City Hall

Why Cite-and-Release for Pot Busts Didn't Start in Dallas Yesterday

Five and a half months ago — after years of trying — the Dallas City Council finally passed cite-and-release for low-level marijuana possession and set an Oct. 1 start date for the program. But it's Oct. 2, and anyone stopped for possessing less than 4 ounces of pot was is subject to arrest.

What happened?

The Dallas County Commissioner's Court, which has to provide the cash for the courts that will be set up for those who are cited and released, hasn't signed off on funding for the plan. This has left cite-and-release in bureaucratic limbo. Without a county mechanism for accepting and processing pot possession citations — which carry the same weight as a possession arrest without the initial night in jail — the program can't move forward.

The driving force behind the court's indecision, as he has been so often in the last three decades, is County Commissioner John Wiley Price.

Price, who did not return the Observer's request for an interview for this story, wrote a letter to the city of Dallas and the Dallas Police Department last month explaining that he has reservations about both the fairness and   costs of implementing the ordinance. After the letter became public, Price explained his reasoning in a lengthy Facebook post.

"I have never used marijuana but the substance was not my main concern. The disposition of justice, as always, was the main issue I was confronting," Price said, arguing that cite-and-release will be unfair to his constituents who don't live in the city of Dallas. "We already know that statistically residents of Highland Park are treated differently than Hamilton Park; those same statistics would indicate that the level of drug usage is similar in each."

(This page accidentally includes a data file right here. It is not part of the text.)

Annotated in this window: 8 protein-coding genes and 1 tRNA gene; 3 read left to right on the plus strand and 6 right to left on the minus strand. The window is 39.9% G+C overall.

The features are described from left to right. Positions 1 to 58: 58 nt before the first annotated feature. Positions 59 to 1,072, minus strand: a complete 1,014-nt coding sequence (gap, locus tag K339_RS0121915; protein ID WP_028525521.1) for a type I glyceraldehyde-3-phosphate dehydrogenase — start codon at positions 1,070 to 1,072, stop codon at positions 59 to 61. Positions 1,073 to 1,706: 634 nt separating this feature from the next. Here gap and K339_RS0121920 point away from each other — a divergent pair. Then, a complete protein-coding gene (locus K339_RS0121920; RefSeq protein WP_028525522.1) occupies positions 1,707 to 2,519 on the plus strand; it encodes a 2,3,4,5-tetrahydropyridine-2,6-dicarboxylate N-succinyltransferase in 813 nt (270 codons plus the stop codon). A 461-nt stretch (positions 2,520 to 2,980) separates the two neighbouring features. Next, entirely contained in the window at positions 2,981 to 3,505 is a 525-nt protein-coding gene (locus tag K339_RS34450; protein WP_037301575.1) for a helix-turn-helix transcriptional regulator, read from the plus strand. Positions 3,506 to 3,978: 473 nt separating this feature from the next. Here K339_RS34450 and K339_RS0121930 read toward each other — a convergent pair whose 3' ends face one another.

The commissioner also expressed concern with an issue raised by Jamie Spencer, an Austin attorney who's represented cited and released clients for the better part of a decade, in an interview with the Observer this spring: Many people hearing about cite-and-release equate it with decriminalization. It isn't.

Cite-and-release comes with all the same potential consequences — up to 180 days in jail and a $2,000 fine — as an arrest for marijuana possession. "The name of the program sounds as if it makes this a process that does not require an arrest or dispensation of a case," Price said. "And that’s not the truth."

There is hope, despite opposition, that cite-and-release will go into effect by Dec. 1, according to Dallas County Commissioner Elba Garcia.

While Garcia acknowledges Price's concerns, she said she believes cite-and-release is worth doing.

"Are there still some issues? Yes," Garcia said. "We need to try it, though. Without trying, we don't know where the problems could be. More importantly, for my personal perspective, less people in jail can only help."

In order to make the program fairer to those arrested for marijuana possession outside of Dallas County, Garcia and Dallas County District Attorney Faith Johnson, a supporter of cite-and-release, have proposed that personal recognizance bonds be issued to those ineligible for cite-and-release. Personal recognizance bonds allow those arrested to get out of jail without posting bail but still require a person to go through the standard booking procedure.

"With the PR bonds, we might be able to implement this countywide," Garcia says. "That's the second part of the process that I feel is going to help."

Garcia, co-chair of the county's criminal justice advisory board, said she believes the commissioner's court will agree to fund cite-and-release at its Oct. 17 meeting, when county staff provides a final estimated cost of implementing the program. If that happens, cite-and-release will begin in the city of Dallas on Dec. 1.
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Stephen Young has written about Dallas news for the Observer since 2014. He's a Dallas native and a graduate of the University of North Texas.
Contact: Stephen Young